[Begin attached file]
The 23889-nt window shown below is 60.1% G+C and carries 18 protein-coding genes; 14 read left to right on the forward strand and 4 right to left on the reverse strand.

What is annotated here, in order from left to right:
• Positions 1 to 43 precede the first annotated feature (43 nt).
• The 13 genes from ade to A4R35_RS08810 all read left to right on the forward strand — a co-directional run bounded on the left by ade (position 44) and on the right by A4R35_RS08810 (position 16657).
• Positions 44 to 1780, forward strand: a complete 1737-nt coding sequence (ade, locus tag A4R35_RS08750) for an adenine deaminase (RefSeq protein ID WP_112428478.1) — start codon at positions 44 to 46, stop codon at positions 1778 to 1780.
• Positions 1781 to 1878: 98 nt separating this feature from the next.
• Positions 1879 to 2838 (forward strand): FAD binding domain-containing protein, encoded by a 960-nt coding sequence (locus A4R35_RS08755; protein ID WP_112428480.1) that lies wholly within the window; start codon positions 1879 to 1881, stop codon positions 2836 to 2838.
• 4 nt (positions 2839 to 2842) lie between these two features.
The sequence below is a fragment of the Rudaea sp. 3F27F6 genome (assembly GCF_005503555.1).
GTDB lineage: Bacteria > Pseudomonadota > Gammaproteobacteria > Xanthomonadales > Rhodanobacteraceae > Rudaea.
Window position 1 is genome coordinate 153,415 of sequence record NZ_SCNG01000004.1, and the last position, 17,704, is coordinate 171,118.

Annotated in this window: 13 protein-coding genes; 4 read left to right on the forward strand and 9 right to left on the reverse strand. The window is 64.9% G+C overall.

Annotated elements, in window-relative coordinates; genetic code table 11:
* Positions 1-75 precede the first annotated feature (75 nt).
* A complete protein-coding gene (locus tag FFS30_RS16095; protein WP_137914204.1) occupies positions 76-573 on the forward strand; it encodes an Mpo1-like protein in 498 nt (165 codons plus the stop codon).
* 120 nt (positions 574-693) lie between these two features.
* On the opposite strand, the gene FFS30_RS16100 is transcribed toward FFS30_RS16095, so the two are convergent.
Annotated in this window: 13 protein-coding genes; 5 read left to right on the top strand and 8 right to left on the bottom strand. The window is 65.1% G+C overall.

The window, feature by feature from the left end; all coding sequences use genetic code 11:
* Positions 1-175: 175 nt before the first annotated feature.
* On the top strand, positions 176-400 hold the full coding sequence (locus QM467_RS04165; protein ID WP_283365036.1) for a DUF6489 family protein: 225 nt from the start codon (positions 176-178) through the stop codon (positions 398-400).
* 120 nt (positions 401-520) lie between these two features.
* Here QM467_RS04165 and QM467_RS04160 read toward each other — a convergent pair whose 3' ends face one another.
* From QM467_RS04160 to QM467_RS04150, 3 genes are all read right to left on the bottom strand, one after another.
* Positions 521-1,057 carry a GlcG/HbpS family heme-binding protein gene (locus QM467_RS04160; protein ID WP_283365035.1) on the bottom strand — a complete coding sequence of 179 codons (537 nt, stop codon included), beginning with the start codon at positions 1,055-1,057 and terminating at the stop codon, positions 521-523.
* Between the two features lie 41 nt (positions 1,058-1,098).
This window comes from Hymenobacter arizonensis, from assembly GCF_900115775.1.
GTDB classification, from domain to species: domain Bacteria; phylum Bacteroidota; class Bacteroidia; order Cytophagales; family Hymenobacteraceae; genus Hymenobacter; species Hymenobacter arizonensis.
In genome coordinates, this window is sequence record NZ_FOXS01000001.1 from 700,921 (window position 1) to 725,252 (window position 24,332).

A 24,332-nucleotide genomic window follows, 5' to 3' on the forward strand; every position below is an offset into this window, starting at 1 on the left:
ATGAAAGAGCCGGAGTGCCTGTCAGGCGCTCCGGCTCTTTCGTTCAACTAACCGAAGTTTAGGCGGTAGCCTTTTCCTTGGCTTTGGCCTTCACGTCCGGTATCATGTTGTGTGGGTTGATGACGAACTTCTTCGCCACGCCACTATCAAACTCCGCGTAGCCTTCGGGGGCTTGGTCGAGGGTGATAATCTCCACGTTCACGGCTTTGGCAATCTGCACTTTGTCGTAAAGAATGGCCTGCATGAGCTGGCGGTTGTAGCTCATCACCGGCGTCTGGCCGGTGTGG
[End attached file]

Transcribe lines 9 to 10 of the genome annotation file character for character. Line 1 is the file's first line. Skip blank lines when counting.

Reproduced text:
The sequence below is a fragment of the Rudaea sp. 3F27F6 genome (assembly GCF_005503555.1).
GTDB lineage: Bacteria > Pseudomonadota > Gammaproteobacteria > Xanthomonadales > Rhodanobacteraceae > Rudaea.